July 19, 2010

Final Front Garden Design - Planting Trees

To recap: a few months ago, we tore out a very ugly metal fence from around our tiny front yard and asked for help from an ACTUAL. LIVE. Landscape Architect! Nancy Howard documented our current conditions and we told her our landscape goals. Then from all that, she created a garden design.  Looking at the plan below I feel grateful, inspired, and totally overwhelmed. Wow. I want to thank Nancy Howard Landscape and Garden Design for her thoughtful re-design of our little front garden. 
As we expected and wanted, the plan includes lots of  trees. She picked tree species for their summer shade, winter sun (we want winter heat on the south facing side of the row house in the winter), year round visual interest (handsome bark, or spring flowers, or fall color, etc.) size friendliness (we don't want 50 foot tall trees)  and 'next to house' appropriateness (tree species without a tendency for surface roots.)


The goal of all these trees is to execute the before and after below:The largest tree in the image above is a Yellowwood. Related to black locust and redbud trees, Yellowwoods feature beautiful bundles of white pea-like flowers in the spring.  Though it will be awhile before ours look like this, there is a possibility it will happen. Photo courtesy of Tom Gill 


Nancy also suggests a Shadblow next to the Yellowwood. Shadblow is also known as Serviceberry. Shadblow are very early to bloom, and their nectar attracts polinators. It also has beautiful fall color. I can't find any pictures online that are available for download. Damn you copyright protection!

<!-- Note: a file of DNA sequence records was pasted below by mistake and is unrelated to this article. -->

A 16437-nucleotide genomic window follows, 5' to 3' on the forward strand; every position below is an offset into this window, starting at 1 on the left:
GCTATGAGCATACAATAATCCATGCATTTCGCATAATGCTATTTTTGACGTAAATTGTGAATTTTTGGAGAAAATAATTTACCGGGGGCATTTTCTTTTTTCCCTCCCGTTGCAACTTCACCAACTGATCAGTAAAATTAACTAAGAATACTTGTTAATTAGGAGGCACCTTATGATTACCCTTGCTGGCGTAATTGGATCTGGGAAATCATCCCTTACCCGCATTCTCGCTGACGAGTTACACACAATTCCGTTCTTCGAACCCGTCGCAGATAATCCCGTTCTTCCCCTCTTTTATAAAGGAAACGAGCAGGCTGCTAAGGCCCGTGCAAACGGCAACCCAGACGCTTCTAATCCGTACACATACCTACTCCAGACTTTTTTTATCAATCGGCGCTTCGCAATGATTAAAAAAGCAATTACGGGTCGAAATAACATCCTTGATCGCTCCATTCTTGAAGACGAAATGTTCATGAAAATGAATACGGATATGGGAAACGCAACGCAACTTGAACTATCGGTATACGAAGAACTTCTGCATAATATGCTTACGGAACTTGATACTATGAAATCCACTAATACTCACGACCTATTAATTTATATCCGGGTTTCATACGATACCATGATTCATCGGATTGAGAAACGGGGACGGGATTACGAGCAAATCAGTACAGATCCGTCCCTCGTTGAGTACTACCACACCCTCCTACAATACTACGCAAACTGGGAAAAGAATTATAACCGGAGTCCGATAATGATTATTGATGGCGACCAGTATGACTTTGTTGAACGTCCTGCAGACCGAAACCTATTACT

On the other side of the big Yellowwood, Nancy suggests one or two smaller red Witch Hazels. Witch Hazels flower EARLY, in late winter. And the foliage turns warm shades of yellow and red in the fall.


Last, our street is lined with Bradford Pear trees. Despite pretty white spring flowers, and fall berries for birds, the trees are not great street trees. Due to their combination of vigorous growth, weak wood, and poor branch structure, more often then not, they split and fall apart after only 20 years.  So Nancy also suggests planting a few Red Maples on the street apron to grow alongside the Bradford Pears.


I am so excited to get started!

11 comments:

  1. Me too!

    Tons of photos of shadblow here http://gullucan.seesaa.net/article/143212217.html?googlesorgu=gullu shadblow serviceberry

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  2. The plans look amazing!

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  3. Wow! Your place is really going to be the gem of the neighborhood. Great curb appeal.

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  4. Oh, I love that tree! Our dogwood out front is dying, so I've got a tree project, too. The object is to have the dogwood removed, and a weeping cherry transplanted from elsewhere in the yard. Don't know if it will work, but wish me luck!

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  5. Beautiful. It will look fantastic. Congrats on finding someone who made your dreams come true.

    LisaDay

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  6. Just tagged you on my recent post - you're it!

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  7. Wow that plan looks amazing! I bet you cannot wait to get started!

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  9. Beautiful and looks amazing. Proper selection of plants and area could bring a nice improvement in the beauty of garden landscape. Thanks for this nice post.
    garden design sydney

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